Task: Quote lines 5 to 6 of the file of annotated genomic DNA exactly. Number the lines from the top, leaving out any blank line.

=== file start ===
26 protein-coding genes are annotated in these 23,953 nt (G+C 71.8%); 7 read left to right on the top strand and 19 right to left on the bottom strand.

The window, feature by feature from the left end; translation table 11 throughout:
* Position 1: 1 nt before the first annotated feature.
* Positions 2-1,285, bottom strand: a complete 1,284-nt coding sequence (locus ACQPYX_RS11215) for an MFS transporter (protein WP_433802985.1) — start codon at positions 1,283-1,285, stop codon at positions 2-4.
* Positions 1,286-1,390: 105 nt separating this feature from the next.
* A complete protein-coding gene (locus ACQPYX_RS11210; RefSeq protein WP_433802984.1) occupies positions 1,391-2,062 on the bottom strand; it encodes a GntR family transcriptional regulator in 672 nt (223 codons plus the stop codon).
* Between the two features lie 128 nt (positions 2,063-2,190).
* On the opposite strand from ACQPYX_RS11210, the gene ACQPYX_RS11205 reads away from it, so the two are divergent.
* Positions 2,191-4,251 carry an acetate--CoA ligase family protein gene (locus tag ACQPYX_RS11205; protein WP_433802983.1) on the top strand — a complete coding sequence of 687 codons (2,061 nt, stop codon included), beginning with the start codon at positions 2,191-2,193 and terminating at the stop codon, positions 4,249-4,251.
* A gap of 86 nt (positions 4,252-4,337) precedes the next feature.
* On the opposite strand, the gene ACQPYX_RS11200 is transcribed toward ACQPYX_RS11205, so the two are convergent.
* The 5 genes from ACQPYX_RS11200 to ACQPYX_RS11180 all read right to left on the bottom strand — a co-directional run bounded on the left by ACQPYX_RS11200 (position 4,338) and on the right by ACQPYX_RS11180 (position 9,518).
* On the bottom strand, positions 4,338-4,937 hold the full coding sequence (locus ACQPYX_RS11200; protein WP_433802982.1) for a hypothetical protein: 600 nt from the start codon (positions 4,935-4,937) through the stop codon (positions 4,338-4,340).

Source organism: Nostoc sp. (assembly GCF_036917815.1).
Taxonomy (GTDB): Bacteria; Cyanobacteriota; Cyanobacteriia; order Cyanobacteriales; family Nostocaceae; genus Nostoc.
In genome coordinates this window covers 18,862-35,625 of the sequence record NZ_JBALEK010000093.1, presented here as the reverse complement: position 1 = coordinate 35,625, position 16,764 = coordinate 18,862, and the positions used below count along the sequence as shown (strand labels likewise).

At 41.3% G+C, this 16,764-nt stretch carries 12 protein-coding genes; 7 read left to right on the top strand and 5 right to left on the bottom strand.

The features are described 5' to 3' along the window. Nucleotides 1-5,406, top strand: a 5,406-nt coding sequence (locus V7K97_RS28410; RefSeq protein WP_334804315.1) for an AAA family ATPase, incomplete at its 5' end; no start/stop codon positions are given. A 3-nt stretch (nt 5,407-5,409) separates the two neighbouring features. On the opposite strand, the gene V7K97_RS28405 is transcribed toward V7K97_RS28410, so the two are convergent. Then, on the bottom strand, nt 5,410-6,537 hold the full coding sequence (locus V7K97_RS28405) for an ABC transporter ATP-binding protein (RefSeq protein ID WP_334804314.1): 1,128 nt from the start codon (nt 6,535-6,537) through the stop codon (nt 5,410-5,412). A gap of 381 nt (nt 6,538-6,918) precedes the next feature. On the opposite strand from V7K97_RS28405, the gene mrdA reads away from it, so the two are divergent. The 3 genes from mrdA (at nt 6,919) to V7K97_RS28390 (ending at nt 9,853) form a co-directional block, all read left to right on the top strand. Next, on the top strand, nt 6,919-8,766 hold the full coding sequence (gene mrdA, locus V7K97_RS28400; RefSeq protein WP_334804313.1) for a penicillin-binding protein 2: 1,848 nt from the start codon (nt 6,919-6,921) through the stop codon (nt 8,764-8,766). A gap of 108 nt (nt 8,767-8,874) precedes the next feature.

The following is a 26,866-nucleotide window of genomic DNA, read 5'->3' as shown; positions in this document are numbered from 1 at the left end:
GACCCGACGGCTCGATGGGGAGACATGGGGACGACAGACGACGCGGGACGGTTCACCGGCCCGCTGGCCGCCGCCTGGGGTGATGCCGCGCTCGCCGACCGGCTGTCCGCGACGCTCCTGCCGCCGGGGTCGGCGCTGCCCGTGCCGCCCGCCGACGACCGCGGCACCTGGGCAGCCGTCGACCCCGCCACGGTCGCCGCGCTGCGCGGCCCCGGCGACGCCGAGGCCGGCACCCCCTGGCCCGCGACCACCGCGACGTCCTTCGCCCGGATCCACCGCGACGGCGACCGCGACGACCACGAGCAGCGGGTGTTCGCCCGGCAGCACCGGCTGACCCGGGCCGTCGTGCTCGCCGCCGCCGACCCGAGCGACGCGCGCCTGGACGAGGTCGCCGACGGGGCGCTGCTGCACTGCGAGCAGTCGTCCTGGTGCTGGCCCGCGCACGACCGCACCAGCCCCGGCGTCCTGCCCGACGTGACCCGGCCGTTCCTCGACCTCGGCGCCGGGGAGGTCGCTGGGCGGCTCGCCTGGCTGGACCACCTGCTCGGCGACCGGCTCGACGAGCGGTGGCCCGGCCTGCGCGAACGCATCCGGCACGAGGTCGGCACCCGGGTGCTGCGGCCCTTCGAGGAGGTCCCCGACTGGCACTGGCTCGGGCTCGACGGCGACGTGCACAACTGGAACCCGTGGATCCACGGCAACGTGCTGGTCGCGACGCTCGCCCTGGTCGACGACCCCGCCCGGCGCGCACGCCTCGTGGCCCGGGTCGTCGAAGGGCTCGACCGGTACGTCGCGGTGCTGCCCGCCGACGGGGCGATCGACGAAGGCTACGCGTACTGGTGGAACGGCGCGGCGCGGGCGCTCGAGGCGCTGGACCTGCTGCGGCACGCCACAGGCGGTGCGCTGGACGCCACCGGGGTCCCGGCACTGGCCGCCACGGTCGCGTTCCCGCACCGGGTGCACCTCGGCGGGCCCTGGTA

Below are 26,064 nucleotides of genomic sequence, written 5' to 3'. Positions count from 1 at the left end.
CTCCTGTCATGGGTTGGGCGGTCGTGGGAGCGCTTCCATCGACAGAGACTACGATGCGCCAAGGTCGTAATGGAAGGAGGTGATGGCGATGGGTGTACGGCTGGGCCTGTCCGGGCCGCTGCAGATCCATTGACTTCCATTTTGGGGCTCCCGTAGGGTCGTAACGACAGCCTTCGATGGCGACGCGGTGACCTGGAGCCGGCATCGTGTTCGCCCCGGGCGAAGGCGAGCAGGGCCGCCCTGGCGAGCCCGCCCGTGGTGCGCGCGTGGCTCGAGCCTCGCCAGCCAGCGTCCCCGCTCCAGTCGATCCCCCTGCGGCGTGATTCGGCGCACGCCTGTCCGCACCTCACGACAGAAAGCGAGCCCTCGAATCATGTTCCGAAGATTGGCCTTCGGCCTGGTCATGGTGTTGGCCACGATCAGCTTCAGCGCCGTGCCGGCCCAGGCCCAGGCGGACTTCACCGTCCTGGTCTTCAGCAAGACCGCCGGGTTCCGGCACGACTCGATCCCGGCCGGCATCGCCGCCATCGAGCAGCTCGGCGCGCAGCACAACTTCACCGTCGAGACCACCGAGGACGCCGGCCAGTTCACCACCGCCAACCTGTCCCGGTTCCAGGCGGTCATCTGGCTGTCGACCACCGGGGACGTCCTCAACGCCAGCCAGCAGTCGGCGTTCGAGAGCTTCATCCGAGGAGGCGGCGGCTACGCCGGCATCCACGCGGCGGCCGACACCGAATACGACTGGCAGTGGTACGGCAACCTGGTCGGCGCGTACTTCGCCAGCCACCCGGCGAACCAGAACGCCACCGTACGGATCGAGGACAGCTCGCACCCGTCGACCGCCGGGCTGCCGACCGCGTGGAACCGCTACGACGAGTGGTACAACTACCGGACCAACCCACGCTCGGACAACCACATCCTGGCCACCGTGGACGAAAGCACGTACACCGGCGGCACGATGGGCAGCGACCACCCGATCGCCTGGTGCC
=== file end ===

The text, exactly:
* Positions 1,286-1,390: 105 nt separating this feature from the next.
* A complete protein-coding gene (locus ACQPYX_RS11210; RefSeq protein WP_433802984.1) occupies positions 1,391-2,062 on the bottom strand; it encodes a GntR family transcriptional regulator in 672 nt (223 codons plus the stop codon).